A man is found murdered, with witnesses convinced about the woman they saw leaving his apartment. However, it becomes apparent that the woman has a twin, and finding out which one is the killer seems impossible.
Olivia de Havilland,
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Unhappily married Scott Henderson spends the evening on a no-name basis with a hat-wearing woman he picked up in a bar. Returning home, he finds his wife strangled and becomes the prime suspect in her murder. Every effort to establish his alibi fails; oddly no one seems to remember seeing the phantom lady (or her hat). In prison, Scott gives up hope but his faithful secretary, "Kansas," doggedly follows evanescent clues through shadowy nocturnal streets. Can she save Scott in time? Written by
Rod Crawford <email@example.com>
In the courtroom scene we see the pen of a court reporter transcribing the trial in shorthand. The date under the criminal court letterhead is August 6, 1943. This may be coincidental or an inside reference to the birthday of Ella Raines, August 6, 1920. See more »
Near the end, when Carol (aka Kansas) is in Jack's apartment, she places the hat on a large statue-head, then tends to Jack who is lying down. When she then walks to the bedroom, the hat is no longer on the statue. See more »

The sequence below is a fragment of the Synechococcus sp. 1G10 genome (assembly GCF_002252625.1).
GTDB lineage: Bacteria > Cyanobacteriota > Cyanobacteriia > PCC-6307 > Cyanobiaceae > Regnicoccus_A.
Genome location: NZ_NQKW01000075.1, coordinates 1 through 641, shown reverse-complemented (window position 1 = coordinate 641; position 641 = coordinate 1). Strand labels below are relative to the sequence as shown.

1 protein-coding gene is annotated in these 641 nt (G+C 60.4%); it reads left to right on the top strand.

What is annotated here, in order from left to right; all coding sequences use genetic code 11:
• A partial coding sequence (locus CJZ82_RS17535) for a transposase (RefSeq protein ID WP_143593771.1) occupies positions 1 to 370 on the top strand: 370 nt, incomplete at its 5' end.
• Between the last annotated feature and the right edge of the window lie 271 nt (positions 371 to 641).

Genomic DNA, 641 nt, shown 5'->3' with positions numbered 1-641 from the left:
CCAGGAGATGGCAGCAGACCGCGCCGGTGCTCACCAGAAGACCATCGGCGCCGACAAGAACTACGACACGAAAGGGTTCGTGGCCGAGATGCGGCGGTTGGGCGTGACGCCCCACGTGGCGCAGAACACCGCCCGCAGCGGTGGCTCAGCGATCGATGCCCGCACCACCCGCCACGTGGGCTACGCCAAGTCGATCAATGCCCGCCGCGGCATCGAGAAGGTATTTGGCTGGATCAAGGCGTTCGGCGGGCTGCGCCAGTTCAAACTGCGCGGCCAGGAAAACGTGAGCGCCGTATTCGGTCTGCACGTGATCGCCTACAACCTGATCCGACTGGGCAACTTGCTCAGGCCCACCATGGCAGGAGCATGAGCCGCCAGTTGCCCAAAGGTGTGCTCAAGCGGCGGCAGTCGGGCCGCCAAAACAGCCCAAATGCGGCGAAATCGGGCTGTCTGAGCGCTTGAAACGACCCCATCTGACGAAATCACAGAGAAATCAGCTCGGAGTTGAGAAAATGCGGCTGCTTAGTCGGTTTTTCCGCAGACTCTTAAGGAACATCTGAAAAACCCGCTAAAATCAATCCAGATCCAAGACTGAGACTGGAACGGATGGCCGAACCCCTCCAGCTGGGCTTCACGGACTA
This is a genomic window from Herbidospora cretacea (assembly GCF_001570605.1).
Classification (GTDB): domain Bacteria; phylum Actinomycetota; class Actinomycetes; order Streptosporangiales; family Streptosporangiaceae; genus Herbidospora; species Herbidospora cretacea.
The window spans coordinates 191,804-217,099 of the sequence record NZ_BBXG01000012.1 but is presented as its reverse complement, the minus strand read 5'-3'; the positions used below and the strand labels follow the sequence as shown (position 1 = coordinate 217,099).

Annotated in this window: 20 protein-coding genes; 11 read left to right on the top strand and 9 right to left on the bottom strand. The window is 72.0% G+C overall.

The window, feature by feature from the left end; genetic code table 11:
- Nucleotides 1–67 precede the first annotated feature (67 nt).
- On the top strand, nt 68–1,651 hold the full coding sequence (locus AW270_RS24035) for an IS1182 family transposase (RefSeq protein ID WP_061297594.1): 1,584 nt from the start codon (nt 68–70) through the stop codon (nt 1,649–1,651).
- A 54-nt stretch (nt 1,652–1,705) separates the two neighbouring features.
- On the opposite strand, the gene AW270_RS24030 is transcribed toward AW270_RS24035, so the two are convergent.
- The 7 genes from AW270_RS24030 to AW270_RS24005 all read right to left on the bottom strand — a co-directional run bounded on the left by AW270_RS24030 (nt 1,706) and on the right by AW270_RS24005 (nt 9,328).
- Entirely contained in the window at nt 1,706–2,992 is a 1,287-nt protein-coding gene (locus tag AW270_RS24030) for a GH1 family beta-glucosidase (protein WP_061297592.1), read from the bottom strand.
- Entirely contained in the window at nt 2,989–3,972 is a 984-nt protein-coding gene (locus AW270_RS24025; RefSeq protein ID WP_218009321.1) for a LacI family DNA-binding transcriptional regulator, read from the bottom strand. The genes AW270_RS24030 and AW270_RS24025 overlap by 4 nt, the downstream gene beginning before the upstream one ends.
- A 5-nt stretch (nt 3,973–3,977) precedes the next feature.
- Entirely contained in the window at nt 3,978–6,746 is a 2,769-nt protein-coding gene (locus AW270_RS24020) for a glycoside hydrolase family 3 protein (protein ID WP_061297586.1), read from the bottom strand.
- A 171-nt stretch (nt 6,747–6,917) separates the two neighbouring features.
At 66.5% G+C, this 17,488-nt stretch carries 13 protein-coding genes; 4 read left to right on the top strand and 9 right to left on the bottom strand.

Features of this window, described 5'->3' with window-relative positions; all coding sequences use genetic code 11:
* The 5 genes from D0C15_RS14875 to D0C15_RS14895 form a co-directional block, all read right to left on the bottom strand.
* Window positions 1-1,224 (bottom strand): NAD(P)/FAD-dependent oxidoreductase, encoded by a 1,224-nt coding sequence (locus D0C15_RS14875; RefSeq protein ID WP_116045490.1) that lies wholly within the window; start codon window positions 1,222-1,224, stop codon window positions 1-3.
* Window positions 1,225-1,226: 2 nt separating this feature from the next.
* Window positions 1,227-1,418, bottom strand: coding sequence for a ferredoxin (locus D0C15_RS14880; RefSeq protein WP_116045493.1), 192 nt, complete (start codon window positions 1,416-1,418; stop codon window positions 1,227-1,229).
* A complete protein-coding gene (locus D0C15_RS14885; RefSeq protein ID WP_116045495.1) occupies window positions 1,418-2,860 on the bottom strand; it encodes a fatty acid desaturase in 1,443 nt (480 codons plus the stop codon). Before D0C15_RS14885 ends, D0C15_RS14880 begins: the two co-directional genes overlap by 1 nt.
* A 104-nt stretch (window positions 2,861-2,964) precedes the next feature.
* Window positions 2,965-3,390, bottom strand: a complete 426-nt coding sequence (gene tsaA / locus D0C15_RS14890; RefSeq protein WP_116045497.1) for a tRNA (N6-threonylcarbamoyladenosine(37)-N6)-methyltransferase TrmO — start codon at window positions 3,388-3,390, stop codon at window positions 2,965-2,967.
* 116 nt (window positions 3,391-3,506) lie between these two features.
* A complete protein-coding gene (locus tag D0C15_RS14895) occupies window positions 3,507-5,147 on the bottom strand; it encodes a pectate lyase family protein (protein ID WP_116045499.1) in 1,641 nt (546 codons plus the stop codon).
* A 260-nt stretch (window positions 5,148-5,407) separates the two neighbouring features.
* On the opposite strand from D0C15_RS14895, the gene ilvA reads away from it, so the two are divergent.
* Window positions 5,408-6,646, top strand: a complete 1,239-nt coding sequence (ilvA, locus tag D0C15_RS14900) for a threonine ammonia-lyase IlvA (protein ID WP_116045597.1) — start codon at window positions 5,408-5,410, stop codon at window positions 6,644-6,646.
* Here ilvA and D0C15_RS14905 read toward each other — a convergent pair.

This is a very unusual film in that the star with the top billing doesn't appear literally until half way in. Nevertheless I was engaged by the hook of the Phantom Lady. Curtis, though competent as the falsely accused Scott Henderson, looks a little tough to be be sympathetic towards (perhaps he should have shaved his moustache) and his behavior when he first comes home should have convinced the cops at least to some degree of his innocence. While another commentator had a problem with Franchot Tone as Jack Marlowe I found his portrayal of the character to be impressively complex. He is no stock villain. Superb character actor Elisha Cook Jr. is again in top form as the 'little man with big ambitions.' His drumming in the musical numbers added a welcome touch of eroticism. This movie however is carried by the very capable and comely Ella Raines as the devoted would be lover of Henderson, Carol Richmond. She definitely has talent and her screen presence is in the tradition of Lauren Bacall. This is the first of her work I have seen and I am definitely inclined to see her other roles. The rest of the supporting cast is also more than competent. All in all a very satisfying film noir mystery which when viewed today fully conveys the dark and complex urban world it is intended to. Recommended, 8/10.
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